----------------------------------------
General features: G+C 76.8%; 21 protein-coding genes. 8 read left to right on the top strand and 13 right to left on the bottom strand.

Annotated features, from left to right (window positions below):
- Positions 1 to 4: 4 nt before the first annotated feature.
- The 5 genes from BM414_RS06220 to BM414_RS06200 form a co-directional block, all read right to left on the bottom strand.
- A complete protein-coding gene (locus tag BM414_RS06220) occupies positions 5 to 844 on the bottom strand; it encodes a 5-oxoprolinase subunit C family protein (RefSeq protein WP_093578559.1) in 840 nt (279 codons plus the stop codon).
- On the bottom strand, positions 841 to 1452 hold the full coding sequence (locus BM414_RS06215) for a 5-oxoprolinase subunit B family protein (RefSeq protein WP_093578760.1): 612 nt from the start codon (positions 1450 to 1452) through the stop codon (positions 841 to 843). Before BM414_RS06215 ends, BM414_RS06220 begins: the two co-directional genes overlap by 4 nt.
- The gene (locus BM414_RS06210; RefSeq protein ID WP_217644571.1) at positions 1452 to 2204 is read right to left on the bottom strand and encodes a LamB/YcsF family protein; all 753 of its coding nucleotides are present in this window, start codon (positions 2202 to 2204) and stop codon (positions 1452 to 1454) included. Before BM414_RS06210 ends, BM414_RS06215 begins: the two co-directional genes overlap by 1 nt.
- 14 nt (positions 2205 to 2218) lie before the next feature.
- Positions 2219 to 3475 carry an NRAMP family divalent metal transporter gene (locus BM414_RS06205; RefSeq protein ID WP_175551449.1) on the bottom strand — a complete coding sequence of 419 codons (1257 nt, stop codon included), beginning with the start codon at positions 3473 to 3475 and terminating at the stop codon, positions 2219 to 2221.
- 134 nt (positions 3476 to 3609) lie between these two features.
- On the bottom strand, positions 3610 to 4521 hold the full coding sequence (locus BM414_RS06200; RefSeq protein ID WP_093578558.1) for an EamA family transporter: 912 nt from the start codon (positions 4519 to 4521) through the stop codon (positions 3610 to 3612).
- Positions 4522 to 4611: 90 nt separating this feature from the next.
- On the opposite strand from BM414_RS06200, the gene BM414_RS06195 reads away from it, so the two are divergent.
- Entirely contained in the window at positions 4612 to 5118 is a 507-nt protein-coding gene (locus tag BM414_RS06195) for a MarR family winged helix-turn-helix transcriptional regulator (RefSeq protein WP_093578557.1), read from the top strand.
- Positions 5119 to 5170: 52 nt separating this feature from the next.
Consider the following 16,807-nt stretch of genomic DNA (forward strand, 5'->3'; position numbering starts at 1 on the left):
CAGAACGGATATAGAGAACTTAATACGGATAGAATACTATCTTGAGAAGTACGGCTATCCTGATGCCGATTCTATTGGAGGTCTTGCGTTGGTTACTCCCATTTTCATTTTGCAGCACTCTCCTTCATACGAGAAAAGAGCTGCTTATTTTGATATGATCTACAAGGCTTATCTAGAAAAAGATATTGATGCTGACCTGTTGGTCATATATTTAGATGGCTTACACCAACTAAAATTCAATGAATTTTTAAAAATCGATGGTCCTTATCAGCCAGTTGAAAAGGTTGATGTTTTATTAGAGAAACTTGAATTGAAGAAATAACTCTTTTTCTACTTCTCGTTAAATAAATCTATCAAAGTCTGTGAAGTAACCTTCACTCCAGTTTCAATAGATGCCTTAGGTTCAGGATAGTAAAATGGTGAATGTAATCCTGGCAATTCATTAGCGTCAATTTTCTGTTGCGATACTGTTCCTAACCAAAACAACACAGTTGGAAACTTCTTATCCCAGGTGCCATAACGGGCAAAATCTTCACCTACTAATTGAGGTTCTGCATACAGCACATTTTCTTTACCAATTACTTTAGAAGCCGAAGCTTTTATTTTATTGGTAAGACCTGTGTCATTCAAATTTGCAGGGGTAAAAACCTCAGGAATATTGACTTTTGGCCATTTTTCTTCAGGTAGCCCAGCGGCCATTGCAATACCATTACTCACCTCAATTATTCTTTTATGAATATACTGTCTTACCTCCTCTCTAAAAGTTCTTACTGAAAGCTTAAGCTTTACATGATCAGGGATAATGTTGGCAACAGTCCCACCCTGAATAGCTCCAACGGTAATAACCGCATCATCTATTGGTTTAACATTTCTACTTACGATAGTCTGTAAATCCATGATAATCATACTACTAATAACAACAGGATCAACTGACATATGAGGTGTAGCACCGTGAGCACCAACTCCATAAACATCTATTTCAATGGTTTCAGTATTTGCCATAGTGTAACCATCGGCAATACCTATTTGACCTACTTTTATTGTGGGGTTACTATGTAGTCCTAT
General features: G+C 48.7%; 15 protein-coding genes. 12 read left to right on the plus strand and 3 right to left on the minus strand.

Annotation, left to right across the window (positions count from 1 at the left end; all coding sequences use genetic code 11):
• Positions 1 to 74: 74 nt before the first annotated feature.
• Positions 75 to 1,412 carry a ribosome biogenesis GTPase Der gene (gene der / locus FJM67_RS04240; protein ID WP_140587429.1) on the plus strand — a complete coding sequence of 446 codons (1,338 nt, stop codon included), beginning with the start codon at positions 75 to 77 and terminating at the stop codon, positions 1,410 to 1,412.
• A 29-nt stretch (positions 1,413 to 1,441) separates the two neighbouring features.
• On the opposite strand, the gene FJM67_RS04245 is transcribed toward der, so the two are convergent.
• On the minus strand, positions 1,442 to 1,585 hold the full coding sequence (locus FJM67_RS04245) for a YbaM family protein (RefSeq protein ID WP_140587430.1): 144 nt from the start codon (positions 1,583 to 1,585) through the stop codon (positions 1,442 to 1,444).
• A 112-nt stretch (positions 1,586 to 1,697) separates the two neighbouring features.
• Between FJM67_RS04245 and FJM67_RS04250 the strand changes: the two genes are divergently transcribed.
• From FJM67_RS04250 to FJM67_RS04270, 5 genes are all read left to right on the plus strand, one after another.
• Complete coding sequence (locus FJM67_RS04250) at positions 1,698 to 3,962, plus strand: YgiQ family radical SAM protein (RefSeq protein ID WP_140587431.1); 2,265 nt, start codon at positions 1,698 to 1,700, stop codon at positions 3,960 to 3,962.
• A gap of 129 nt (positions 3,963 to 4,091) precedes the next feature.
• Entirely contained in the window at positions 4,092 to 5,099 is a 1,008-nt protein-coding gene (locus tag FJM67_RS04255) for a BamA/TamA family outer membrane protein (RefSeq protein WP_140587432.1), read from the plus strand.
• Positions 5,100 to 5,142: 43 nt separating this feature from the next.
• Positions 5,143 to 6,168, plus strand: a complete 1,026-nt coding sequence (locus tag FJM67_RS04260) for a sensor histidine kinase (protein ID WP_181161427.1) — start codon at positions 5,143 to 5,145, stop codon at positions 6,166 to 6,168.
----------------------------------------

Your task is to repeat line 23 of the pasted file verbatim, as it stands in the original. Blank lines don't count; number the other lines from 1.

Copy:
• On the opposite strand, the gene FJM67_RS04245 is transcribed toward der, so the two are convergent.